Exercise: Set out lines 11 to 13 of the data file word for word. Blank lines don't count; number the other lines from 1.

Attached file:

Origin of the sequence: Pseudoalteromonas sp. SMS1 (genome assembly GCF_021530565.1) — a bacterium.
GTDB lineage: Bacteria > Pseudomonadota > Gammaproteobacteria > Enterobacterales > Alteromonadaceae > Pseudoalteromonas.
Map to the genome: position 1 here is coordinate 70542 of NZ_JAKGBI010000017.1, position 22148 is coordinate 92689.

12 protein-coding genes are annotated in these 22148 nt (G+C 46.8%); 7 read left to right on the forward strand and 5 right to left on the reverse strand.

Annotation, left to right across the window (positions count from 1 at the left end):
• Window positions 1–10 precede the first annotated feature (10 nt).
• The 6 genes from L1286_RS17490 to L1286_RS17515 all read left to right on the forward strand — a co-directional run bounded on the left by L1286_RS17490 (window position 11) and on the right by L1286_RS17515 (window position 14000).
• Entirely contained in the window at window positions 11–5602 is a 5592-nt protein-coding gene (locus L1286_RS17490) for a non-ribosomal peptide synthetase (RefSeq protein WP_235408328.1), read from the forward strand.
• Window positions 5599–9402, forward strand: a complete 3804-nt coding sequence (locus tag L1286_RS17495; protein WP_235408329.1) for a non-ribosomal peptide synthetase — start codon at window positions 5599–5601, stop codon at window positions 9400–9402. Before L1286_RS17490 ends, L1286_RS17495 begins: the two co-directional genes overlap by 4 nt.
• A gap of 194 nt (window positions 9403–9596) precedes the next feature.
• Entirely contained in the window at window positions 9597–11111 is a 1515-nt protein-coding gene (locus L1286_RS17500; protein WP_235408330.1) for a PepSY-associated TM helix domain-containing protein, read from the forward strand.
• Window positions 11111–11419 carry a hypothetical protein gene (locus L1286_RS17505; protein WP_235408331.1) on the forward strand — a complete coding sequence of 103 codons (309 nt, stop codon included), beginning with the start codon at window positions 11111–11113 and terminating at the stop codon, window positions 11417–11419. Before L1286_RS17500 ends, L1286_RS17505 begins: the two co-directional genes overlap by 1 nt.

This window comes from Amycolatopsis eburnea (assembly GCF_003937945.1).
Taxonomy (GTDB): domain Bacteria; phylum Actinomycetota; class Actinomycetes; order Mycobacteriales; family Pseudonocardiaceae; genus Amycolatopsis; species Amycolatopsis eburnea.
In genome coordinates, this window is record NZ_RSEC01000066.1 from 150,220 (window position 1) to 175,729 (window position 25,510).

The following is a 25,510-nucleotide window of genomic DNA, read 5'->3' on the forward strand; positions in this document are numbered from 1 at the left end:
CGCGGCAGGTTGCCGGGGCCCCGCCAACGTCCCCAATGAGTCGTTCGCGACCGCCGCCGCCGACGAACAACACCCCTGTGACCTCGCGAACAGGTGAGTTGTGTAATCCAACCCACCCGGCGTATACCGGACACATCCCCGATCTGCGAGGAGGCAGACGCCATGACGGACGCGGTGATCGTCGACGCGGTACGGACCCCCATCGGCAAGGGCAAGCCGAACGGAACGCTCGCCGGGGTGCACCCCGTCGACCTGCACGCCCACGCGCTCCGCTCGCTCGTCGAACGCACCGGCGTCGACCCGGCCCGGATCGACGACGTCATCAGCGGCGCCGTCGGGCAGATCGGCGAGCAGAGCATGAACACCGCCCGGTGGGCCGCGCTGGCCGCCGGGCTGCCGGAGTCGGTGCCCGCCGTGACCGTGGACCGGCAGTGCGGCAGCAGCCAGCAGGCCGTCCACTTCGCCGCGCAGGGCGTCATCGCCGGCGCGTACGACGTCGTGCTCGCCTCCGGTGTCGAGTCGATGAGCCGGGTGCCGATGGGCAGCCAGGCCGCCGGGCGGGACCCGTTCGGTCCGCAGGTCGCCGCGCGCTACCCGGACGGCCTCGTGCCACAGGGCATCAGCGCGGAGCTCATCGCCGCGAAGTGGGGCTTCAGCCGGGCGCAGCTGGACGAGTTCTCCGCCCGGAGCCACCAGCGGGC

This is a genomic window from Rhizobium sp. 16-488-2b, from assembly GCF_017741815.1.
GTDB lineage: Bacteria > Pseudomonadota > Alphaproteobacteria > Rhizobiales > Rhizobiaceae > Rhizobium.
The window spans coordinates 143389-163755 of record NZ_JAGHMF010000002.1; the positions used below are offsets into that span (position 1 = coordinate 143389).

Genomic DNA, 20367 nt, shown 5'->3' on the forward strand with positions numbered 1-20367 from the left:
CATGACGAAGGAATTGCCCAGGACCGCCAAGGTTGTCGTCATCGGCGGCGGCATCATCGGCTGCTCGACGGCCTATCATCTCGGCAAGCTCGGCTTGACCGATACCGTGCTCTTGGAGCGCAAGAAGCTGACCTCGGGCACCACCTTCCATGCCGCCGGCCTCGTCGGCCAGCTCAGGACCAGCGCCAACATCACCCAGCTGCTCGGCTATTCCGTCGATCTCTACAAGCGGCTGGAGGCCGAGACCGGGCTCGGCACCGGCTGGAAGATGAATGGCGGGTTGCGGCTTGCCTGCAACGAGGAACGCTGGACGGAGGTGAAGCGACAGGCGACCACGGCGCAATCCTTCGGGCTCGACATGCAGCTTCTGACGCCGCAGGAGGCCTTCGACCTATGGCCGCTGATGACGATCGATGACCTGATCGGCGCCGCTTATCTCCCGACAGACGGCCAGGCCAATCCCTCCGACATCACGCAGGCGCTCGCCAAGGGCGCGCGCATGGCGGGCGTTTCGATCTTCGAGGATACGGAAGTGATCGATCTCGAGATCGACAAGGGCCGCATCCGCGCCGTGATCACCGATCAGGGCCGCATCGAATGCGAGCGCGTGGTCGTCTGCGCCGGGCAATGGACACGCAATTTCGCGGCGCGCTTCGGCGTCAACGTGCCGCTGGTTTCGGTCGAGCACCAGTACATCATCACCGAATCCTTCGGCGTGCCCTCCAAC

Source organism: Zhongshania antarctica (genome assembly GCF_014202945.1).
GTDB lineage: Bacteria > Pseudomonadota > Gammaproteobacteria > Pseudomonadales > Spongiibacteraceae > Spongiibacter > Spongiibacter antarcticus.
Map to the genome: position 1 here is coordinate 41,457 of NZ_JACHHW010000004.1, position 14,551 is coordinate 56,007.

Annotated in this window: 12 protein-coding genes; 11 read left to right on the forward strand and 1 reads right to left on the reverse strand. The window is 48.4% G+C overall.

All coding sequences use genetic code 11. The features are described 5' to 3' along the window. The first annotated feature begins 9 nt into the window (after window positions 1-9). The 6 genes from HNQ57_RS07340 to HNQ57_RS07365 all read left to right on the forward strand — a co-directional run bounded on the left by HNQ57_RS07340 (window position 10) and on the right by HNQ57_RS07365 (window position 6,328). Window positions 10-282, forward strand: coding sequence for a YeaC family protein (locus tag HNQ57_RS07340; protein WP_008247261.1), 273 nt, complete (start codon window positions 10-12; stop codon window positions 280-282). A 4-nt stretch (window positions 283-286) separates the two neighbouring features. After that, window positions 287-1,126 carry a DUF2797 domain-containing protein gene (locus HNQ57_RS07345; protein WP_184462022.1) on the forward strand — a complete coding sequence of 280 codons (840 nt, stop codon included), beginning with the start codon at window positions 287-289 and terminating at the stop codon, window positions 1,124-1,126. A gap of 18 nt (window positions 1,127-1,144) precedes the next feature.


• Entirely contained in the window at window positions 9597–11111 is a 1515-nt protein-coding gene (locus L1286_RS17500; protein WP_235408330.1) for a PepSY-associated TM helix domain-containing protein, read from the forward strand.
• Window positions 11111–11419 carry a hypothetical protein gene (locus L1286_RS17505; protein WP_235408331.1) on the forward strand — a complete coding sequence of 103 codons (309 nt, stop codon included), beginning with the start codon at window positions 11111–11113 and terminating at the stop codon, window positions 11417–11419. Before L1286_RS17500 ends, L1286_RS17505 begins: the two co-directional genes overlap by 1 nt.

This window comes from Amycolatopsis eburnea (assembly GCF_003937945.1).